Sunday, September 17, 2017

My Journey with ISTAA Experienced Teacher Accreditation #5

Wow! The past year has been crazy busy as I have worked through the Experienced Teacher Accreditation as well as working on my Masters of Educational Leadership. I've thought about blogging a few times, but just haven't had the time or head space at the end of the day. Now, having reached the end of my accreditation, I thought it a good time to tie up the loose ends here.

My overall evaluation of the Experienced Teacher Accreditation - Action Research Pathway, was that it was a very worthwhile use of time and excellent professional learning. I went into it hoping to make good use of the year and hopefully learn along the way. I knew I needed to do the accreditation, but I didn't want to spend the year just trying to tick things off a list of descriptors. The action research pathway was the answer to this.

The Challenges
There are many elements to juggle within the Action Research Project, and it takes some time to get your head around it all. You still need to be ticking off descriptors and collecting evidence throughout the year AND it should be related to the action research project. I found myself second guessing myself a lot throughout the process and not really sure if I was on track. There were no success criteria or word counts or any other guide for what was required for parts like the Description, Analysis and Evaluation. I'm hoping I got there in the end, but won't be surprised if I need to revisit some things in order to get final approval.

Going in I didn't really know much about action research, and I still feel a little in the dark about that. I ended up finding some readings through my university which helped to clarify a few things, particularly as I came to the analysis stage. I struggled to understand whether I needed "hard" proof of my findings, or whether it was about interpretation. I feel I ended up with a little of each just to be on the safe side.

My Project
For my project I investigated the impact of Growth Mindset on Year 1 students' academic achievement through formative assessment and feedback. I felt that Growth Mindset coaching would make students more receptive to feedback, resulting in improved outcomes. I used Class Dojo videos as the stimulus for discussion in mini lessons and then followed through with Growth Mindset feedback and statements. I also used parts from "The Growth Mindset Coach" by Annie Brock and Heather Hundley. Following on from this I worked with students on giving and receiving feedback.

Results of my Action Research
I used a Mindset questionnaire at the beginning and end of the project to determine how students' thinking changed throughout. It also showed me students with a tendency toward a fixed mindset, making it easier for me to target them with individualised coaching when they were struggling with a difficult task or unwilling to attempt something challenging. The results from this questionnaire showed that students had shifted toward a growth mindset during the project.

I also looked at students' academic progress during this period and found that their reading levels improved by a greater rate than my class during the same period last year. At the end of the year I will have some comparison data for spelling as well.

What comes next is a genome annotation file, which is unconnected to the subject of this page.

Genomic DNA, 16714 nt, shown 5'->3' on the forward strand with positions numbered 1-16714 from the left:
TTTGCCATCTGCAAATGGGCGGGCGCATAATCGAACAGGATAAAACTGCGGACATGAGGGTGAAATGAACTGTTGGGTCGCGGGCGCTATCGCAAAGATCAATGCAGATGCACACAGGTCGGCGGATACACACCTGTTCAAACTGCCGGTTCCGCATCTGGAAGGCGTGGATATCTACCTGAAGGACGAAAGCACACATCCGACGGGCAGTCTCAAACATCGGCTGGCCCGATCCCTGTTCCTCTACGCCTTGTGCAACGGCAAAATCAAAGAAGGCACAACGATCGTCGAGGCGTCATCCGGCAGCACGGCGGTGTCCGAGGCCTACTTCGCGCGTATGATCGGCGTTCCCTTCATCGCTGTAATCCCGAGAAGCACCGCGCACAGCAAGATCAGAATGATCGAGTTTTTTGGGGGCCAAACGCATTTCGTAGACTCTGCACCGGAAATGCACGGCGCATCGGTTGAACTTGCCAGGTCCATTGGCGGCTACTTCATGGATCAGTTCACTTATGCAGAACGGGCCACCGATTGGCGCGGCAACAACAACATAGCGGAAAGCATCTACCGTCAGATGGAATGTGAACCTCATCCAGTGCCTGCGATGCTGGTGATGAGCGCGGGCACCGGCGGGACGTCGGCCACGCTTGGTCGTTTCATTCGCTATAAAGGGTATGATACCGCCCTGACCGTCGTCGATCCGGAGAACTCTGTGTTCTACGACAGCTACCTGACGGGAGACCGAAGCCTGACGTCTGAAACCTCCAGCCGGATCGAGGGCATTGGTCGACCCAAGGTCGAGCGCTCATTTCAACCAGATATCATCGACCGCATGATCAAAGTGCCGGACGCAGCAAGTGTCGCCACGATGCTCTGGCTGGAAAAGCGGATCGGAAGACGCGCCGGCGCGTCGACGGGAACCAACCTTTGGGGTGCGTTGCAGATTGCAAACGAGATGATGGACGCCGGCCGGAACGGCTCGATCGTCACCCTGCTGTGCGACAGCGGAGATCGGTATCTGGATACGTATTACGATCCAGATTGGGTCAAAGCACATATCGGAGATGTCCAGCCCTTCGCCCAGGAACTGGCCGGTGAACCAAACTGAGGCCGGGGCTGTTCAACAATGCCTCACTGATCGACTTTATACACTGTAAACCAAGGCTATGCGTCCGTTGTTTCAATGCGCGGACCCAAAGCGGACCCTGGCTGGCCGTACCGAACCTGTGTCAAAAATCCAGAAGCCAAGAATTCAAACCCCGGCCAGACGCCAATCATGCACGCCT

Beyond the quantitative results, there were also the experiences of the students in the class. I selected some case studies and found that there were significant results amongst students who began in the lower quarter of the class. For example, one made significant progress throughout the project and was bumped up to a higher level for spelling, reading and maths, and he rose to the challenge each time. Another made HUGE gains with his reading, going from a PM level 10 to 27 in just six months. These results suggested to me that while all students benefited and improved, those who were lower performing and also had elements of fixed mindset had the most to benefit from the program.

I had thought that it would be through feedback that improvement would be made, but now I think that the change in mindset actually impacted in many ways:

  • students were interested in feedback and could see that it was to help them learn
  • students wanted challenging tasks and were happy to put in the effort to learn
  • students realised that they could actually do things if they just stuck at it
  • students felt free to engage and contribute ideas, knowing that they wouldn't be shunned if they made a mistake
  • as their teacher I didn't give up when they persisted with bad habits, but rather kept working at it with them, knowing that they can change - even if it takes longer.
  • I got better at giving immediate feedback when I could see there was a problem, or making a note to return to it soon.
  • I enlisted the help of parents to work on some things when the class had moved on to something else
  • I made an effort to cater for all students - providing a challenging task for all - even when this made things less streamlined and comfortable.
Going Forward
Having been down this path, I'm afraid I can't go back. I'm hooked! From here on in, I know the Growth Mindset will be a part of who I am and how I teach. I will also continue to work on improved formative assessment and feedback to complement the Growth Mindset coaching and ensure that all students are pushing toward their potential.